The “distracting factor”

This refers to an improvement in terms of symptoms (a reduction in frequency and intensity of obsessive thoughts, as well as in compulsive acts proper) as a consequence of living life periods of special stimulation, pleasure, intensity, or novelty. A clear example is the betterment experienced by people who travel abroad with student scholarships, or on student exchanges. Another one is moving from an old city to a new one. Yet another is a simple trip (abroad or not) and breaking routines, and every-day repetitiveness. Becoming in love and starting a new relationship is yet another kind of these very positive distraction factors.

In these circumstances, it is very frequent for OCD to diminish greatly, or even (in a few cases) to go away entirely! Albeit, temporarily… For when the person goes back to their regular life at the end of the special experience, when these very positive emotional stimuli become scarce again, Obsessive Compulsive Disorder usually worsens or appears once again. You yourself may have experienced this “distraction factor”; it is evident when positive and diminishing changes happen to OCD after what can be referred to as episodes of special happiness and positive experiences. The exact opposite also applies: OCD is worsened after periods of stress, wariness, unusual worries, excess of work and responsibilities, etc. Why does this happen? Why does obsessive compulsive-disorder return when the individual seemed like he or she was completely healed?

 

distracting factor

The answer is, the positive experiences in a person’s life are a force towards distraction (as a factor in OCD). The new and positive situations of special intensity, the changes (at times radical) in day-to-day routines, the all-surrounding positive stimuli, or even being in-love, all work towards the betterment of the disorder. Their minds are busy with the generation of positive emotions and feelings, so there is no space for negative mental states that allow for obsessive thoughts to thrive, and sicken and overwhelm the sufferer. On a neurophysiological level, the fact is that positive emotions and the absence or diminishment of negative thoughts and anxiety lessen the load and stress on the amygdala, so the burden to it is relieved, resulting in a halt to its overstimulation and stressfulness.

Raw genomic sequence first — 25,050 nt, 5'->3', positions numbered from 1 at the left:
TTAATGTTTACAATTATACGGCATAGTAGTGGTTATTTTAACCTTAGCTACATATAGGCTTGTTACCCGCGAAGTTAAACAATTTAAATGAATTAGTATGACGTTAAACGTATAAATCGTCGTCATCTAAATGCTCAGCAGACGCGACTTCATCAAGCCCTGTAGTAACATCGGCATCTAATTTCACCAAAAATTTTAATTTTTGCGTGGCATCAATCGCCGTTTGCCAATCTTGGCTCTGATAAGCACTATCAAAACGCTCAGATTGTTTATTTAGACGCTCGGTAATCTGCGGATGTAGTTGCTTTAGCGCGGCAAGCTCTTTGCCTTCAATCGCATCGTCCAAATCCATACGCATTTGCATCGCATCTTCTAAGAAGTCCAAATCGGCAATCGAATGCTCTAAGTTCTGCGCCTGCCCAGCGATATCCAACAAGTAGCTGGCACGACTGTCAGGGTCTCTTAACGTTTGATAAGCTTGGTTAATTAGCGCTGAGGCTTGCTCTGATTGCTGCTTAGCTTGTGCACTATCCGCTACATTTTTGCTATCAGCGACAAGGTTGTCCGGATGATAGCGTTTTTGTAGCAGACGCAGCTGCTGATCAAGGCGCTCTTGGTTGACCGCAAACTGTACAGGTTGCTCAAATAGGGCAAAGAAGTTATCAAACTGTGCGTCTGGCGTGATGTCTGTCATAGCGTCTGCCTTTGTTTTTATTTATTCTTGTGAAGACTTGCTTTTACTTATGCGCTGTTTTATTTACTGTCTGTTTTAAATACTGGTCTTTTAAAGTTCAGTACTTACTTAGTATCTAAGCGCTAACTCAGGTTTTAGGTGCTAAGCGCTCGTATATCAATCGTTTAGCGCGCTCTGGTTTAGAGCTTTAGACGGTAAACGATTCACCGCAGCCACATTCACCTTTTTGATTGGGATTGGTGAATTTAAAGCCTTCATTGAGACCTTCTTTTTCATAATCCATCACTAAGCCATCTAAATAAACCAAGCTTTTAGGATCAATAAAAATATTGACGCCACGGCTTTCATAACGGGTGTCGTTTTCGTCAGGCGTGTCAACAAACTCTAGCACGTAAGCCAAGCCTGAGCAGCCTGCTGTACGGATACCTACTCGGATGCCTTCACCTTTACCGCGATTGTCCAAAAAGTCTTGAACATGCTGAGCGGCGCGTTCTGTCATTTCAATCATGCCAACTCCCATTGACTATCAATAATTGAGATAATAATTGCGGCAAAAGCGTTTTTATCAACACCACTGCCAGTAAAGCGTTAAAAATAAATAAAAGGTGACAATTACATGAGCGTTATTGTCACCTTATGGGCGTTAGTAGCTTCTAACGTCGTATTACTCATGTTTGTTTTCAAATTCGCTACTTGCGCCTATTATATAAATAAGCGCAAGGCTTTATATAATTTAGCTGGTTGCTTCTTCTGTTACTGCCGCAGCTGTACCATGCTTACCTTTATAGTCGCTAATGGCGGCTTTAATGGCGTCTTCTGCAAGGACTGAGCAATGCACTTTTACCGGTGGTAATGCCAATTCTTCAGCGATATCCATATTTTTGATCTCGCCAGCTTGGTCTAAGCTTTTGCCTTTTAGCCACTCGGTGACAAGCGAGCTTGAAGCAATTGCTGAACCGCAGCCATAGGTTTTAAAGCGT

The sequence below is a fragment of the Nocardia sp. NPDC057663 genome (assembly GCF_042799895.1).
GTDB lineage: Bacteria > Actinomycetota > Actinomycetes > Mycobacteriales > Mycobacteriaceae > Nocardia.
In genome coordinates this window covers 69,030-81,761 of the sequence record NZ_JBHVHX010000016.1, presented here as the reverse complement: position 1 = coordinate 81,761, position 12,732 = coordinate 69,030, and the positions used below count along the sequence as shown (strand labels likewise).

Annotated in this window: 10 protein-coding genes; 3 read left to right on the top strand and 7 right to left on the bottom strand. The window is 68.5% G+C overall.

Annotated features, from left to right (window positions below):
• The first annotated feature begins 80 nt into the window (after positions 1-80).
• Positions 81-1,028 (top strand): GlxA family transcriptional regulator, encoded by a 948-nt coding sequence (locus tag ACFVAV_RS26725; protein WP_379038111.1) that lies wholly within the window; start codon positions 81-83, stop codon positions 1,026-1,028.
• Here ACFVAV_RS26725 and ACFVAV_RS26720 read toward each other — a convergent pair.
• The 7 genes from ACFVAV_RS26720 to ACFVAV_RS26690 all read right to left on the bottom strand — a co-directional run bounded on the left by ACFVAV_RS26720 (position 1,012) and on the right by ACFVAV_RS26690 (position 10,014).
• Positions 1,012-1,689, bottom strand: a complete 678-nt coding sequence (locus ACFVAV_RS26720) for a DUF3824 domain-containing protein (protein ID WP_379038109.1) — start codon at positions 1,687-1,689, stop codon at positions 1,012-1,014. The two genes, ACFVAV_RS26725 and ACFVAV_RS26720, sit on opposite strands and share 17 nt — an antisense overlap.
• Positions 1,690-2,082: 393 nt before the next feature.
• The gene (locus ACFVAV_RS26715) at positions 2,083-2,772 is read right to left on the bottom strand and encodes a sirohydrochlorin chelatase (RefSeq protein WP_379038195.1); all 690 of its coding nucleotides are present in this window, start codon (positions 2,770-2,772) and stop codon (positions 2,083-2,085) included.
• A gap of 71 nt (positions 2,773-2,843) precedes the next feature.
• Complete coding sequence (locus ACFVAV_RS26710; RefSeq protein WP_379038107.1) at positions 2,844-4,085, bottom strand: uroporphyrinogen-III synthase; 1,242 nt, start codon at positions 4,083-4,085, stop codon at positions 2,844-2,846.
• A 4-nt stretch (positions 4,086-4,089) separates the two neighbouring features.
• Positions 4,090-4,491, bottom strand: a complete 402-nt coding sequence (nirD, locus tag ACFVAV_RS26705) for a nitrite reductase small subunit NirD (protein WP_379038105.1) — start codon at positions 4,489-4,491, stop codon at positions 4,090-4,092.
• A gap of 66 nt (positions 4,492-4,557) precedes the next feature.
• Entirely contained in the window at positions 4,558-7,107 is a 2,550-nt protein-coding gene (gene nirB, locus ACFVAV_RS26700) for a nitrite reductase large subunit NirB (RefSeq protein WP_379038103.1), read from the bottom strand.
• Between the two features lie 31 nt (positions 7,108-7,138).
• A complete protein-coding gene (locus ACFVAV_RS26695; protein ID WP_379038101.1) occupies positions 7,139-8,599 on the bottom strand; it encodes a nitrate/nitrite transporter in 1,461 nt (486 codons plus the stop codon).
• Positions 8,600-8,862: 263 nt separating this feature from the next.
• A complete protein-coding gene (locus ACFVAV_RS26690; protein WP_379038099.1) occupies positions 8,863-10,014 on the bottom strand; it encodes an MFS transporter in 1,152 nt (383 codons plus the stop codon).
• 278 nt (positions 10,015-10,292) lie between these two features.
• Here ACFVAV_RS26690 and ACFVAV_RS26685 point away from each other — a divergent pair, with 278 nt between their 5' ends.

The amygdala, located deep within the brain, is responsible for the symptoms associated with clinical anxiety. This reduction in hyper-excitement to the amygdala translates as lessened frequency in terms of negative thoughts. Not all people come to experience this distraction factor. Oftentimes these good situations and life occurrences come accompanied by preoccupation and worriment; they are linked to expectancies and inner pressure for fitting within new groups of people, for being liked by the person we like, for keeping good grades, etc. When these things happen, the negative thoughts will overload and stress-out the brain’s amygdala, so OCD becomes self-sustaining and is NOT reduced.

We can conclude that what determines if a person will or will not live the “distraction factor” is not the situation proper, not the stimuli per se, but the way the person views the new and inherently positive situation; it may be a stressful and bothersome one to some people! The reason though for Obsessive Compulsive Disorder to appear again when this situation or life-period ends (of special stimulation, novelty, or pleasure), is that its causes have not been dealt with, treated, or eliminated. It becomes evident that we must seek in life situations that generate or favor the uprising of this “distraction factor”, for it can be of special aid in overcoming OCD.

Obviously most people cannot “leave their old lives behind”, go to live abroad, start over in life, go backpacking and traverse the World, find a new couple overnight, etc. What they CAN do however, is to find little improvements in their lives, little changes; they can go back to old hobbies, meet their friends more often, and even dedicate more time to entertainment and distractions (Unless they are monks and nuns or something! Although, help from Above is always a blessing). It’s all about starting to have more fun, seeing things in more positive lights (or simply being more optimistic!), or even little things here and there, such as getting more weekend getaways, catching a movie more often, or going to expositions and conferences on our favorite topics…

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